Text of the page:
Are labor unions still relevant? That seems to be the prevalent question on the minds of both workers and employers these days, especially when it comes to the pitched battle over education reform and the dismal outlooks for blue collar and low wage workers.
But the New York Times is reporting on labor’s new strategy to tap into a long overlooked sector of the country’s workers. And where’s it happening? At the car wash:
As organized labor’s ranks continue to decline, unions are looking increasingly to low-wage service workers as a source of growth, convinced that these workers — car washers, janitors, nursing home aides, security guards and pharmacy clerks — will be eager to join. In some ways, union leaders say, this campaign parallels previous ones in which unions organized thousands of immigrant janitors in Houston and Los Angeles and substantially lifted their wages.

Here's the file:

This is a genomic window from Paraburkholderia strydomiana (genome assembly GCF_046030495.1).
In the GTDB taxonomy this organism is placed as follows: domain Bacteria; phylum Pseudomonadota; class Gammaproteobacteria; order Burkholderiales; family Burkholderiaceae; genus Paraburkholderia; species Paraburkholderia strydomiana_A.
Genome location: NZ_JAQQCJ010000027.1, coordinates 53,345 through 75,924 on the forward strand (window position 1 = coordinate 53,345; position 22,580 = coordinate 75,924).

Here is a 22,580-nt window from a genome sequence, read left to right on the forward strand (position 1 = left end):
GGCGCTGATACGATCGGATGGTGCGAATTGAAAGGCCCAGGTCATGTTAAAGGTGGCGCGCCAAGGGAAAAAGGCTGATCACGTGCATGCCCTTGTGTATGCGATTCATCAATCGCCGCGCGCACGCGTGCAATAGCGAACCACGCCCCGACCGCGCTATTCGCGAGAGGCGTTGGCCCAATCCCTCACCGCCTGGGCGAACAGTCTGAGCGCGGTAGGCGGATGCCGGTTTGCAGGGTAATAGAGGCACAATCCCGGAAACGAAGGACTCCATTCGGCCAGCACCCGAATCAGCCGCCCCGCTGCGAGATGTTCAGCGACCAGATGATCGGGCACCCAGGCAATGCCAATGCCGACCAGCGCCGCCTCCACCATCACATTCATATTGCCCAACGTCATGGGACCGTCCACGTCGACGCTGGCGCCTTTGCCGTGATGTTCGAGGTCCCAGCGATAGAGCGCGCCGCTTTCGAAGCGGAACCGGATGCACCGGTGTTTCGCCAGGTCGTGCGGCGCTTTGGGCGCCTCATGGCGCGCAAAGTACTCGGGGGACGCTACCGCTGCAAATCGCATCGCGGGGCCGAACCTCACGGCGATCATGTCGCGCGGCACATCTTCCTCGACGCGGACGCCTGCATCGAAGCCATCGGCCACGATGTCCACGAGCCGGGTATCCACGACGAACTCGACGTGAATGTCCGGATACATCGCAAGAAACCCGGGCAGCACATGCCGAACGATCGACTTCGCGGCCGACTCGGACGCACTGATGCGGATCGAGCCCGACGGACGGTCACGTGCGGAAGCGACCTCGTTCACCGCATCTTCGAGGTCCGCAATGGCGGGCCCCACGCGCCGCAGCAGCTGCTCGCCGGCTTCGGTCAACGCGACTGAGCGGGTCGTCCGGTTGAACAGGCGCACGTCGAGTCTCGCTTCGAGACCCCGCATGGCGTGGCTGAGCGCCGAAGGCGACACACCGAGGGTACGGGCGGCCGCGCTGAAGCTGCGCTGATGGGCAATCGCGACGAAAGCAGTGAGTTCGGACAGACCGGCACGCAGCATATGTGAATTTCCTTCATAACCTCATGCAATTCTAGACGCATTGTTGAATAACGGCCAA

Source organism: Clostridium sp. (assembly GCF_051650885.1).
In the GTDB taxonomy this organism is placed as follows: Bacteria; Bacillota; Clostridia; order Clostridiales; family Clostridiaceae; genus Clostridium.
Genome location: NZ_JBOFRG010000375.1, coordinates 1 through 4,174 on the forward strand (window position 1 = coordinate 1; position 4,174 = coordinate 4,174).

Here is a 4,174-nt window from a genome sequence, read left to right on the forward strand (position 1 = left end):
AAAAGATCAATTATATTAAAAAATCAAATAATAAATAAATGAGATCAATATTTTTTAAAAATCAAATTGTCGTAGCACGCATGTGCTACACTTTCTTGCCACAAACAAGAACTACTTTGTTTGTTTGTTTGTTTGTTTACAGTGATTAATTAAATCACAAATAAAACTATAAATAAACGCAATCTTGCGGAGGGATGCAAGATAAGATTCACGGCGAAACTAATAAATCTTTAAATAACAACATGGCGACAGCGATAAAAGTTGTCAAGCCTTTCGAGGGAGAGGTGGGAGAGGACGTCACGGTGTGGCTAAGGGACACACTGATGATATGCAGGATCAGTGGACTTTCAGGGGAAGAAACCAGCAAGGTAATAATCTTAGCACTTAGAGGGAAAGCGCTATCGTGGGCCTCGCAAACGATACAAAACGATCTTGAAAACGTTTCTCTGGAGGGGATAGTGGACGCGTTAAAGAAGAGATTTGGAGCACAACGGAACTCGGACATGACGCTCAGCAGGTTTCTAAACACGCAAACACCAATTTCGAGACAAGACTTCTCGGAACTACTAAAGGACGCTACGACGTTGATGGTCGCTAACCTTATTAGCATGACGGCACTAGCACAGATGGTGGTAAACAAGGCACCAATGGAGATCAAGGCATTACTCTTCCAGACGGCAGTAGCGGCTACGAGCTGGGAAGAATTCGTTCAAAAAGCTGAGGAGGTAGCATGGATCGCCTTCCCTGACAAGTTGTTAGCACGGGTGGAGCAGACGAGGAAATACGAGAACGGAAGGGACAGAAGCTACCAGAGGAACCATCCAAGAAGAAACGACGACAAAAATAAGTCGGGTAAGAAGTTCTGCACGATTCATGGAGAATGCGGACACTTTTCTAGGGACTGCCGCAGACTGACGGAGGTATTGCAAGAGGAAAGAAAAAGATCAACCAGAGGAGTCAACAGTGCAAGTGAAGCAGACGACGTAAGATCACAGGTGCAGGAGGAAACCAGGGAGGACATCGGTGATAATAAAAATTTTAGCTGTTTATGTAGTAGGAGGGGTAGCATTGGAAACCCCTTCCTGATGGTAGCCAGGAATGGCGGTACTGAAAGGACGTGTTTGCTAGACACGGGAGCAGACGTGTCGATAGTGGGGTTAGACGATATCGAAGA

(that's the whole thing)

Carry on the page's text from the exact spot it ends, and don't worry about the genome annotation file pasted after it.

The leaders of the unionization drive acknowledge that success will be difficult. "These immigrant workers are being beaten down by the system," said Leo W. Gerard, president of the United Steelworkers. "They deserve a chance of having a voice at work, and we are good at helping people do that."
The news comes just as the Los Angeles Times is reporting that California’s losing its union jobs faster than any other state. Of course, the unions’ success will hinge in large part on their ability to reconcile the longstanding racial tensions between labor and immigration. The US labor movement has had a long, fraught history of overlooking struggles faced by workers of color, and the anti-immigrant fervor that’s sweeping the moment could force them to make a very declarative stance.